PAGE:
Freisthler's Research Puts Exact Tally on Medical Marijuana Dispensaries
With a ban on medical marijuana dispensaries in Los Angeles looming, Social Welfare professor Bridget Freisthler conducted groundbreaking research funded by the National Institute of Drug Abuse (NIDA) to put a number on exactly how many dispensaries there are in the city limits.
The final tally, 472 as of Tuesday – two days before the ban was to go into effect – is radically different than the amount of medical marijuana dispensaries believed to be in operation.
Over the last three weeks, Freisthler and her research assistants found that within Los Angeles there were 875 unique locations of medical marijuana dispensaries. That number is over 100 more than what is on the city’s registered finance list and less than the 1,046 that the city says it sent letters to regarding the ban.
Freisthler’s research is the first of its kind to put an accurate number of operating medical marijuana dispensaries together, although the number can fluctuate based on openings and closings on any given day.
To find the magic number of 472, Freisthler and her research assistants visited each unique address for dispensaries that they found from lists they compiled using multiple electronic and hard copy sources, including the city ‘s finance list, to get a precise number. Over 40 percent of those dispensaries listed were not open or not operating as a dispensary and another 3 percent had invalid addresses.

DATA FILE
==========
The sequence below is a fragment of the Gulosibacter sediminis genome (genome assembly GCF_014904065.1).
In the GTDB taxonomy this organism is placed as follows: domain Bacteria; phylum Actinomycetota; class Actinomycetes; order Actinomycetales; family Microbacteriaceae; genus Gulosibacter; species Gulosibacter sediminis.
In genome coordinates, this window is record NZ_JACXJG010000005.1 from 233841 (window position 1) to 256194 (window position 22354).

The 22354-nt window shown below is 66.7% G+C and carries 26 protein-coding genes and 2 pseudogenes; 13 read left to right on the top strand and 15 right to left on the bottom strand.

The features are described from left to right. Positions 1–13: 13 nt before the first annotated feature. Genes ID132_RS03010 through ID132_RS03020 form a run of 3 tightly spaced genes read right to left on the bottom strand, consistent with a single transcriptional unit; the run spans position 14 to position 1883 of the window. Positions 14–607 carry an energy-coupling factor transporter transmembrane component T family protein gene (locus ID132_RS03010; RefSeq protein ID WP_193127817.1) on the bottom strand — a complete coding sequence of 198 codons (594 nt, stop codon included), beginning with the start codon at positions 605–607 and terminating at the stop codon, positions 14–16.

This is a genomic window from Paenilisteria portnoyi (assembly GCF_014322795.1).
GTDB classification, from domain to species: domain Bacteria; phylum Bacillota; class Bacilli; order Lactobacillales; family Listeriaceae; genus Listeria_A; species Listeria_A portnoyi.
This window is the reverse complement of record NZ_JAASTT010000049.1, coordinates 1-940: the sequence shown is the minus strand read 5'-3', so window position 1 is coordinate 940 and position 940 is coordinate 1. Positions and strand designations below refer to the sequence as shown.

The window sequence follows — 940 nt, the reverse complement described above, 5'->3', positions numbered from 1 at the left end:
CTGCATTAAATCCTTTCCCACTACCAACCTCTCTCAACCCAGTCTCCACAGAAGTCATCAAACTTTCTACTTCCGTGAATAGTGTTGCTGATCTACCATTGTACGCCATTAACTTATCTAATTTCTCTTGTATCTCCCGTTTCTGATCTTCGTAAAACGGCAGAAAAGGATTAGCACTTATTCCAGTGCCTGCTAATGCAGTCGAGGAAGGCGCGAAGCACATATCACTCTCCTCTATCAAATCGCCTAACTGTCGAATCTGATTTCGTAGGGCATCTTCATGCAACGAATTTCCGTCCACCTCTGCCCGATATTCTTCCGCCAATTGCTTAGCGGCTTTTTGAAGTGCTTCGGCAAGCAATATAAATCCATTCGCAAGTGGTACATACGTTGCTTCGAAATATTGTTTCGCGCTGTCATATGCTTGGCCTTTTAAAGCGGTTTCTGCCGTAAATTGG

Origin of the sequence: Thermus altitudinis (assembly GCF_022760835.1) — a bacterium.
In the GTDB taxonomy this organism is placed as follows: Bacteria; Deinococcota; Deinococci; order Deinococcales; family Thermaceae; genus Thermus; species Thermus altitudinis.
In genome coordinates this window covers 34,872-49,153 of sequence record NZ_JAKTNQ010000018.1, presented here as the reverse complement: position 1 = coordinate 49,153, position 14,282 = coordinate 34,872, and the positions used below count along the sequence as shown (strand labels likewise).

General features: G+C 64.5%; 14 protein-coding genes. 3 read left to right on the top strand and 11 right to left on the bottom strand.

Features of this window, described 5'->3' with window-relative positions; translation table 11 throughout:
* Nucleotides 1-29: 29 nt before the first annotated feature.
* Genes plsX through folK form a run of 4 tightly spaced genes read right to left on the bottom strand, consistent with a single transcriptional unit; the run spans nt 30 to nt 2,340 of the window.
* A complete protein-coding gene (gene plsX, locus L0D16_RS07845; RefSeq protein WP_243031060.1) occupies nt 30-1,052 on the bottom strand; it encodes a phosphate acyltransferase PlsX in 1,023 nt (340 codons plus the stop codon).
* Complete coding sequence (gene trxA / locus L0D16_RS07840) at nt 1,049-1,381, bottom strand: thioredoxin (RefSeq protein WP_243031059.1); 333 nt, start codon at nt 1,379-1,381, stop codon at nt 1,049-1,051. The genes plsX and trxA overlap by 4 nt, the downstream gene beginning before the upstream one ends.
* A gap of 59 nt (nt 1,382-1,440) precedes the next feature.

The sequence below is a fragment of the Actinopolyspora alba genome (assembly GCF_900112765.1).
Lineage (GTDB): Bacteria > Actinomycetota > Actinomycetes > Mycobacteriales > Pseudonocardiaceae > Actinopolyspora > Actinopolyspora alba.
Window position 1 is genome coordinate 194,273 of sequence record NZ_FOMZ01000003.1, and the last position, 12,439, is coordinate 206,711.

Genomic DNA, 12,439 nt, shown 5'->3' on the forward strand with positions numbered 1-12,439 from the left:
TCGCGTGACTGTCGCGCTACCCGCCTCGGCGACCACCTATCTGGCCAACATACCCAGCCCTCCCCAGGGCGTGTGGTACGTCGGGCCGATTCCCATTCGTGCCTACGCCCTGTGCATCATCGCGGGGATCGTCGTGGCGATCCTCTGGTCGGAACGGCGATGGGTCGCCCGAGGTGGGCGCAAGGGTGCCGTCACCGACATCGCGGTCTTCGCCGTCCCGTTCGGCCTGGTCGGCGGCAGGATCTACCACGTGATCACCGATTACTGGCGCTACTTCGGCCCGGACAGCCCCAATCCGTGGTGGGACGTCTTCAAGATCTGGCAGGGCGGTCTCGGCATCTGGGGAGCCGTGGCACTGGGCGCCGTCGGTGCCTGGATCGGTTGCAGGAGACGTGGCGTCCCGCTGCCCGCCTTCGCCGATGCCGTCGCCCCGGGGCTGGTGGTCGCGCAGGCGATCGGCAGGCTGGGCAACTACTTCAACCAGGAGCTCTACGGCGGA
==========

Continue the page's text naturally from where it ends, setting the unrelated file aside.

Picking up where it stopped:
The Los Angeles City Council has marked Sept. 6 as the date to shut down all marijuana dispensaries, although nearly 50,000 signatures were gathered and turned in last week in an effort to put a hold on the ban.
Fresithler found through her research since the 472 tally is “roughly the same as the number of bars in LA and roughly 20 percent of the number of off-premise alcohol outlets,” she said, referring to liquor and grocery stores.
“I make this comparison because the density of bars and off-premise outlets is related to a whole host of problems including violent crime and assaults,” Freisthler said. Previous research conducted by Nancy Kepple and Dr. Freisthler found no relationship between the density of medical marijuana dispensaries and rates of violent or property crime.
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